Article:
FOUND: The Italian Job Miura alive after 46 years

The rare Lamborghini Miura P400 that car fans have long presumed was destroyed in the opening scenes of 1969’s The Italian Job has been unearthed still in mint condition.

According to reports and pictures from The Daily Mail, late last year two British businessmen were invited to inspect the orange Miura alleged to be the genuine celluloid legend garaged in storage in a Parisian underground car park.

After verifying the car’s authenticity, the pair bought what co-owner Iain Tyrrell calls “the holy grail of supercars” for an undisclosed amount, though the pristine Lamborghini is said to be valued at in excess of $AU1.9million.

The car stars in first three minutes of The Italian Job, climbing a pass in the European Alps during the opening credits, when it enters a tunnel and collides in to a bulldozer.

In a segue that has shocked car lovers for nearly half a century, the damaged, orange example of what’s widely considered the most beautiful supercar ever built is then completely destroyed after it’s pushed off the mountainside and into a river.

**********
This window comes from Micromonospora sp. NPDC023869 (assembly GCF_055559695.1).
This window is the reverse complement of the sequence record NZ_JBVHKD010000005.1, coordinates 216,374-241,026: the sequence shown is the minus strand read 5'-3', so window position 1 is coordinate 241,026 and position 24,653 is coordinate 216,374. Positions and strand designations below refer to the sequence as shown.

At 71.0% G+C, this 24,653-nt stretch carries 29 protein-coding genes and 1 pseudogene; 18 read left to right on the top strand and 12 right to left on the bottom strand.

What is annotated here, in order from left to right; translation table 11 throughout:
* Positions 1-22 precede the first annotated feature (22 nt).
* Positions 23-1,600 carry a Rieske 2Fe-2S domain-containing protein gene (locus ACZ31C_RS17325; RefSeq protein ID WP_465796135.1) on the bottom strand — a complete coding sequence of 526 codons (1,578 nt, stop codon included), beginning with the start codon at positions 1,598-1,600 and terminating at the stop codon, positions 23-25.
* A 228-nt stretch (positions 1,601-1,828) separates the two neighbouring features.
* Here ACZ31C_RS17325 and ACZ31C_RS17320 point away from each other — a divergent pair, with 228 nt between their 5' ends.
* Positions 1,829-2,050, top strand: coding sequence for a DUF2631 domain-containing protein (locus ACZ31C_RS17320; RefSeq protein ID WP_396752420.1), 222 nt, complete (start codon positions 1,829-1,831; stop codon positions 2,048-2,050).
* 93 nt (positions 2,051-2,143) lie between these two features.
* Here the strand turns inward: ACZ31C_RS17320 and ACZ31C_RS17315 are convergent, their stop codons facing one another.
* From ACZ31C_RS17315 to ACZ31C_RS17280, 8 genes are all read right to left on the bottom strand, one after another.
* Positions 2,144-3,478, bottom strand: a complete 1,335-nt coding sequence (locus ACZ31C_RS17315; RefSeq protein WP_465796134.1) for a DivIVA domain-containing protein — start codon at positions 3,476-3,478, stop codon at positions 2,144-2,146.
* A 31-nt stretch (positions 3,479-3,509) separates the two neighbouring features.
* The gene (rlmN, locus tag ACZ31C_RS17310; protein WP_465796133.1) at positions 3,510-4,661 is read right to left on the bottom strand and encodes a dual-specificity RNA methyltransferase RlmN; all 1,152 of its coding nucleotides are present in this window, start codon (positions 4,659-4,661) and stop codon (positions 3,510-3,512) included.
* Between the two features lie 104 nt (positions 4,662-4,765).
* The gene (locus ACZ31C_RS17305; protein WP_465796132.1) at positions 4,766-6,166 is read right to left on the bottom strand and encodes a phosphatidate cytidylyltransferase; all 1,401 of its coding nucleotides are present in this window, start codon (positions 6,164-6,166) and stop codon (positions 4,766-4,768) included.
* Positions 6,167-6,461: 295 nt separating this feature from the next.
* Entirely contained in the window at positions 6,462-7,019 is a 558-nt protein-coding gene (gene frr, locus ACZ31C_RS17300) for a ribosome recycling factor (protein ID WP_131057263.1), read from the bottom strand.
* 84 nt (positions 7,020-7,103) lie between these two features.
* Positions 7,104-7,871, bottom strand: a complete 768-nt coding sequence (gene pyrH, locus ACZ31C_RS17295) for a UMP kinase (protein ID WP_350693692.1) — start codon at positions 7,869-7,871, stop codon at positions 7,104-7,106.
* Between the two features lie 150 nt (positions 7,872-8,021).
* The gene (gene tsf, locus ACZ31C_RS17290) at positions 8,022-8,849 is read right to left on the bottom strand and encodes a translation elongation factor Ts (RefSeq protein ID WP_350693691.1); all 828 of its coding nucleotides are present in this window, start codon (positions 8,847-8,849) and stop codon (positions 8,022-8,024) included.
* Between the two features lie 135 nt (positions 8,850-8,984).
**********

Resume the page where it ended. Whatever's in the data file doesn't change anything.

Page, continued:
Tyrrell, who owns a classic car company, has validated his new purchase as genuine using the archives at Lamborghini – it transpires that SantAgata supplied two vehicles for the film, one for driving sequences and another damaged example for the ‘bulldozer sequence’.

Hired by Paramount Pictures for filming, the Miura was subsequently sold to a dealer, its custodianship thereafter tracked, though the car’s whereabouts after the mid-2000s became something of a guarded secret.     

Around 740 of the original mid-V12-engined supercar were produced in its seven-year production between 1966 and 1973, many highly individualized – it’s claimed that various unique interior features of Tyrrell’s car support validation of its ‘legendary’ providence.  

The original 1969 The Italian Job, starring Michael Caine, is regarded as one of the great car movies of all time and contains a legendary three-Mini getaway car chase scene considered one of motoring’s finest celluloid moments.

Tyrrell and co-owner Keith Ashworth plan to put the car on a global roadshow.

The actual crashed Miura is said to have disappeared, presumed stolen, shortly after its famous sequence was filmed.

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